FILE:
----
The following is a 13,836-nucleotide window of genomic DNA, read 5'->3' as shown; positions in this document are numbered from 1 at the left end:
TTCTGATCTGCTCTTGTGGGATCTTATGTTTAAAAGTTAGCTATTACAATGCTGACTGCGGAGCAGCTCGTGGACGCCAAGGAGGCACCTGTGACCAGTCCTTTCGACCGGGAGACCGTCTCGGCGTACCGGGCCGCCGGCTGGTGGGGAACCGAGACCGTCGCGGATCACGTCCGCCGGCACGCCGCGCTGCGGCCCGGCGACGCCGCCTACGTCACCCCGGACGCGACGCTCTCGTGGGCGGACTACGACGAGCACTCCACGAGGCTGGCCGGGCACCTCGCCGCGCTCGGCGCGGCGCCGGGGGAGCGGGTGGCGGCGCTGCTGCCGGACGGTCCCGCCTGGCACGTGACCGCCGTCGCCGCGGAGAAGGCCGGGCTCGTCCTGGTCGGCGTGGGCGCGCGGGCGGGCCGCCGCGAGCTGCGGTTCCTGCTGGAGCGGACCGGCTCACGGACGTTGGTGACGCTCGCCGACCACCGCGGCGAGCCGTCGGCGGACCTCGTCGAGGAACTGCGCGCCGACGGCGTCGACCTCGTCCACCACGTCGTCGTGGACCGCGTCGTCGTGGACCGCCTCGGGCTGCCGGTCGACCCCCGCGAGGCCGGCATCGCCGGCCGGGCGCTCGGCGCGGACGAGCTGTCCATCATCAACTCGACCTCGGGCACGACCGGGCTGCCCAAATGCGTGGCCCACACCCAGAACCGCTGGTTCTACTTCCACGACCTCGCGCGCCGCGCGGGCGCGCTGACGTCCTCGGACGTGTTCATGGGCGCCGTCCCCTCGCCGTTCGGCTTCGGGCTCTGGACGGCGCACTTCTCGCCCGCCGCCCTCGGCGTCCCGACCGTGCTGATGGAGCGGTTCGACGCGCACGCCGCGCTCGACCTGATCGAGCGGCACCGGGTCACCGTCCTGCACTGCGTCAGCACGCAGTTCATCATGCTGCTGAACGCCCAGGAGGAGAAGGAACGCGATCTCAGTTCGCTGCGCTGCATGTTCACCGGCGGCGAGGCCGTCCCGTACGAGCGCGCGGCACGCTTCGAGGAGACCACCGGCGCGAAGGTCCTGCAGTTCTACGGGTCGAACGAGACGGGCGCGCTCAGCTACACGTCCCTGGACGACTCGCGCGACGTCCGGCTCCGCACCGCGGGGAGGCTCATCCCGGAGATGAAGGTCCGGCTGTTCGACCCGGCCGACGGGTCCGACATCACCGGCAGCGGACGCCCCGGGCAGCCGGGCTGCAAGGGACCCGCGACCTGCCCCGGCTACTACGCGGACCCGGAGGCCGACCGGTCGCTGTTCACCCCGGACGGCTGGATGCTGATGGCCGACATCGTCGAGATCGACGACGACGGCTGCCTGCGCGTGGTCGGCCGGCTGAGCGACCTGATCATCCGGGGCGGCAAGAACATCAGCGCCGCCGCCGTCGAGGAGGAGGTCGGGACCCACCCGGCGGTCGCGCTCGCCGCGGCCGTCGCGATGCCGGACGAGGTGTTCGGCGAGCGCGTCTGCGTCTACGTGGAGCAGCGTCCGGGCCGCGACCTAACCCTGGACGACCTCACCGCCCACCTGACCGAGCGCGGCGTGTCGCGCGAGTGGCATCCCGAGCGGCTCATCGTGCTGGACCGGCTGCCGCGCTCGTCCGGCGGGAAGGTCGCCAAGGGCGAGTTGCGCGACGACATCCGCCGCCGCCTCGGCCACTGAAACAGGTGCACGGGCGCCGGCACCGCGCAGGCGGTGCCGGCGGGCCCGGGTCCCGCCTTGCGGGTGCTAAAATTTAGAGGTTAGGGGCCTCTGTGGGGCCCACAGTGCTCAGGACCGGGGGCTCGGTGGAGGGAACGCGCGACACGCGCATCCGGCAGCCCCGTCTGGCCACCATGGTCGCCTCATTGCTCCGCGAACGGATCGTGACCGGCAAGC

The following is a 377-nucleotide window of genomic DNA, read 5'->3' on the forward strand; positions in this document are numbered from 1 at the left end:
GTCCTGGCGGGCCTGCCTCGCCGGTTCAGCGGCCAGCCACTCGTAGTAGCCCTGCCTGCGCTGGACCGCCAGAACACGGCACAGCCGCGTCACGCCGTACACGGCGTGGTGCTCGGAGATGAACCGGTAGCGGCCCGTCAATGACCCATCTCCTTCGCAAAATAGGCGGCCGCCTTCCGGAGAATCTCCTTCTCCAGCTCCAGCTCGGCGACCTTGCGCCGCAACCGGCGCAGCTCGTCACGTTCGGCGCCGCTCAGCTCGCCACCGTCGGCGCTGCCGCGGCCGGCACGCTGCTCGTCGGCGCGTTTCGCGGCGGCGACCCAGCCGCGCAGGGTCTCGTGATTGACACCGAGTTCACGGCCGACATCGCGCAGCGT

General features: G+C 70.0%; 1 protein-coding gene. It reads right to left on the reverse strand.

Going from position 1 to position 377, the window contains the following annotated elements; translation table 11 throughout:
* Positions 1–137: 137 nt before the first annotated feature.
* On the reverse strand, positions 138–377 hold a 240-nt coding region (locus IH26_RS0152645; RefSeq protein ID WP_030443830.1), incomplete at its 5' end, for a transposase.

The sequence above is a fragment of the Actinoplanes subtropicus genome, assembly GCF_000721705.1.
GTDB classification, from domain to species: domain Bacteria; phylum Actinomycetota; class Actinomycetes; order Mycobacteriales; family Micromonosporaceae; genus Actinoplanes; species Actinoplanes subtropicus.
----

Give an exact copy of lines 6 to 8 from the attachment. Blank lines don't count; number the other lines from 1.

Going from position 1 to position 377, the window contains the following annotated elements; translation table 11 throughout:
* Positions 1–137: 137 nt before the first annotated feature.
* On the reverse strand, positions 138–377 hold a 240-nt coding region (locus IH26_RS0152645; RefSeq protein ID WP_030443830.1), incomplete at its 5' end, for a transposase.